HSP47: The New Heat Shock Protein Therapeutic Target

Part of the Topics in Medicinal Chemistry book series (TMC, volume 19)


Heat shock proteins (HSPs) are part of a highly conserved genetic survival system originally discovered by Ferruccio Ritossa in 1962 (Ritossa, Riv Ist Sieroter Ital 37:79–108, 1962). Members of this family function as molecular chaperones that stabilize protein folding (De Maio, Shock 11:1–12, 1999). HSP47 is a molecular chaperone that is essential for collagen biosynthesis (Ishida et al., Mol Biol Cell 17:2346–2355, 2006; Matsuoka et al., Mol Biol Cell 15:4467–4475, 2004; Nagai et al., J Cell Biol 150:1499–1506, 2000). This chaperone is a potential therapeutic target, as it has been observed to be upregulated in collagen-producing cells in several fibrotic conditions (Taguchi et al., Acta Histochem Cytochem 44:35–41, 2011). The recent resolution of a HSP47 crystal structure has provided new insights into the chaperone’s mechanism of action (Widmer et al., Proc Natl Acad Sci U S A 109:13243–13247, 2012) with implications for future drug design. This review will summarize our current understanding of the biochemistry of HSP47-collagen interactions and the potential of HSP47 as a therapeutic target in fibrotic conditions. It will also discuss the current pharmacological inhibitors and the identification of new HSP47 small-molecule inhibitors.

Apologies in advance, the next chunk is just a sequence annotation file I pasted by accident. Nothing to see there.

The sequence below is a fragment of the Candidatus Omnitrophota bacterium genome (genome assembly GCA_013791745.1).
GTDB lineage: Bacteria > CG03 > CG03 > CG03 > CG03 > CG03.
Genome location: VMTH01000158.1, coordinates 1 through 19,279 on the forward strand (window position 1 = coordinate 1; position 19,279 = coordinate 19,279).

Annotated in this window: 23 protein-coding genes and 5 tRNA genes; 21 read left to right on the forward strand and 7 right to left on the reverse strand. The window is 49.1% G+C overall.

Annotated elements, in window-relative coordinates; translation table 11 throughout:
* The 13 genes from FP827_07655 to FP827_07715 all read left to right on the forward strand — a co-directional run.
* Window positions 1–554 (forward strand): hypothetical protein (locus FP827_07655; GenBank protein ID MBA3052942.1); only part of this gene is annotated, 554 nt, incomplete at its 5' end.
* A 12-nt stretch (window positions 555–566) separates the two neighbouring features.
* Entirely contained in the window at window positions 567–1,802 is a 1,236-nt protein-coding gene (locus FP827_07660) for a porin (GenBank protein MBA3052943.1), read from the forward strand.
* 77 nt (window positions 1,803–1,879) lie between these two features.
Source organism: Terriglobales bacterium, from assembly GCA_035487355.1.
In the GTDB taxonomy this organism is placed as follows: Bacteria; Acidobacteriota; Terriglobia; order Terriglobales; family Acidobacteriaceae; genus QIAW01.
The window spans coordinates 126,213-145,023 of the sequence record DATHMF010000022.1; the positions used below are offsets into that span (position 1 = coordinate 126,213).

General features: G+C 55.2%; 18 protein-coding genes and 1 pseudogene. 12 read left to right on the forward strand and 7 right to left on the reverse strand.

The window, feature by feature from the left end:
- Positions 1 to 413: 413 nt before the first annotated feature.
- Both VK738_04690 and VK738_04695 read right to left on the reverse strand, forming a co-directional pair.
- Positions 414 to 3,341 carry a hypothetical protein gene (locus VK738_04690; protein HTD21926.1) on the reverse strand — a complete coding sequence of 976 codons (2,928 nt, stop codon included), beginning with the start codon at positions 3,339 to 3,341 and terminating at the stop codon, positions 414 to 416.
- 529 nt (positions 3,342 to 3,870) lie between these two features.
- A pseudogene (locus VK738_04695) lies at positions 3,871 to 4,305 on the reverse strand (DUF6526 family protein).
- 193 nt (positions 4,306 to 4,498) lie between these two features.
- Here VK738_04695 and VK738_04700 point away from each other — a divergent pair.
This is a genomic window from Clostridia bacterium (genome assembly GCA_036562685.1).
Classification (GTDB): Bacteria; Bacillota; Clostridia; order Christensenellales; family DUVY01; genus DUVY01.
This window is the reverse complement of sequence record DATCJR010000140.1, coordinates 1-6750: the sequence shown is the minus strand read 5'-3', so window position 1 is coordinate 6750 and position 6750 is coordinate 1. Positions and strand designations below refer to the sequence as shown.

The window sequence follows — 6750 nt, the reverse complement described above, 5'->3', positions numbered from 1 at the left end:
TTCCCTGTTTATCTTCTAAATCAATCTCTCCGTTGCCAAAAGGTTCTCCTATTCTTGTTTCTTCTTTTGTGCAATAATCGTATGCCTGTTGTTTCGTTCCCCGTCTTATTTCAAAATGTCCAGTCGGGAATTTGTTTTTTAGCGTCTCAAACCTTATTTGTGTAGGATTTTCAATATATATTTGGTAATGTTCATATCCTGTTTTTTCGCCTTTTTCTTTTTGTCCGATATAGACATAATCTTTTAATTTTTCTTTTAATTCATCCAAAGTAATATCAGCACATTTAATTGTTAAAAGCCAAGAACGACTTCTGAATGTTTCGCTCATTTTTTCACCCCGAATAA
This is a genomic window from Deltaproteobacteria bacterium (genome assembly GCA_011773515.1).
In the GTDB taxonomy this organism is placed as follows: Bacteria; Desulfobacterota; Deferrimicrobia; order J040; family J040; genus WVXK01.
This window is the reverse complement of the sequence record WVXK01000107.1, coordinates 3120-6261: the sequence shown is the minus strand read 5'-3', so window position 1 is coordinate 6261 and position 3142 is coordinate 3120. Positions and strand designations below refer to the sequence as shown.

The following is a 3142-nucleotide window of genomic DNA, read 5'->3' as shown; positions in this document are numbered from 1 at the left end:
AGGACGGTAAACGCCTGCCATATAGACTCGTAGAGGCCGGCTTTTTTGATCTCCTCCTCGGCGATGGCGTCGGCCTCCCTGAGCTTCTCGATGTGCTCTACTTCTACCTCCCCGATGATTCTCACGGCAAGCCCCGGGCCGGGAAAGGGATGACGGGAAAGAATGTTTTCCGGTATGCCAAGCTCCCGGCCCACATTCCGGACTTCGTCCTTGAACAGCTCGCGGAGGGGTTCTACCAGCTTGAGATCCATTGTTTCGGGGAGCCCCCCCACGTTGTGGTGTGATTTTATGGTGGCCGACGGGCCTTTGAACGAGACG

Cancer Collagen Fibrosis Hsp47 Serpin 



This work was supported by a Cancer Institute NSW Early Career Fellowship (G. Sharbeen) and a National Health and Medical Research Council (NHMRC) CDF Fellowship (P.A. Phillips).


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Copyright information

© Springer International Publishing Switzerland 2015

Authors and Affiliations

  1. 1.Pancreatic Cancer Translational Research Group, Lowy Cancer Research Centre, Prince of Wales Clinical SchoolUniversity of New South WalesSydneyAustralia
  2. 2.School of ChemistryUniversity of New South WalesSydneyAustralia

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